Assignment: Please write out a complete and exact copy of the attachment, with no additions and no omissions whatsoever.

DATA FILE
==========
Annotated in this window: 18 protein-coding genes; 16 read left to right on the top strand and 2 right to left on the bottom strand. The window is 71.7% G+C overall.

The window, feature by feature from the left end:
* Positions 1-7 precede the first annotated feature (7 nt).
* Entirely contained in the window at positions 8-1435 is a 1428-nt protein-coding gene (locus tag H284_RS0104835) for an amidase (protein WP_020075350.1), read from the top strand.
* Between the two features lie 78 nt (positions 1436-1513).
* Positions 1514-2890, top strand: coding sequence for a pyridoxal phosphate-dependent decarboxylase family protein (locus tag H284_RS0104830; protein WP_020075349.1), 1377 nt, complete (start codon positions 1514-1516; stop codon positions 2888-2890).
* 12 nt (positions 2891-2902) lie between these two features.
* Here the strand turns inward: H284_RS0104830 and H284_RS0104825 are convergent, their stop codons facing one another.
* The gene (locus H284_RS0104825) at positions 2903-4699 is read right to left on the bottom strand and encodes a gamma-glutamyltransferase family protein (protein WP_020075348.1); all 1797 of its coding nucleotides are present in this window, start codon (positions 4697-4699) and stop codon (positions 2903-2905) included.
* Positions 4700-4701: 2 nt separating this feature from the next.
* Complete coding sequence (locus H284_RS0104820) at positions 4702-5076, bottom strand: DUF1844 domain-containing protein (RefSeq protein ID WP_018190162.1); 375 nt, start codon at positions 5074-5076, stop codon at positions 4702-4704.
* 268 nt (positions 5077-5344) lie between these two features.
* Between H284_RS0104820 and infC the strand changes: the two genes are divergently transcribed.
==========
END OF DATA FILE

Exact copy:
Annotated in this window: 18 protein-coding genes; 16 read left to right on the top strand and 2 right to left on the bottom strand. The window is 71.7% G+C overall.

The window, feature by feature from the left end:
* Positions 1-7 precede the first annotated feature (7 nt).
* Entirely contained in the window at positions 8-1435 is a 1428-nt protein-coding gene (locus tag H284_RS0104835) for an amidase (protein WP_020075350.1), read from the top strand.
* Between the two features lie 78 nt (positions 1436-1513).
* Positions 1514-2890, top strand: coding sequence for a pyridoxal phosphate-dependent decarboxylase family protein (locus tag H284_RS0104830; protein WP_020075349.1), 1377 nt, complete (start codon positions 1514-1516; stop codon positions 2888-2890).
* 12 nt (positions 2891-2902) lie between these two features.
* Here the strand turns inward: H284_RS0104830 and H284_RS0104825 are convergent, their stop codons facing one another.
* The gene (locus H284_RS0104825) at positions 2903-4699 is read right to left on the bottom strand and encodes a gamma-glutamyltransferase family protein (protein WP_020075348.1); all 1797 of its coding nucleotides are present in this window, start codon (positions 4697-4699) and stop codon (positions 2903-2905) included.
* Positions 4700-4701: 2 nt separating this feature from the next.
* Complete coding sequence (locus H284_RS0104820) at positions 4702-5076, bottom strand: DUF1844 domain-containing protein (RefSeq protein ID WP_018190162.1); 375 nt, start codon at positions 5074-5076, stop codon at positions 4702-4704.
* 268 nt (positions 5077-5344) lie between these two features.
* Between H284_RS0104820 and infC the strand changes: the two genes are divergently transcribed.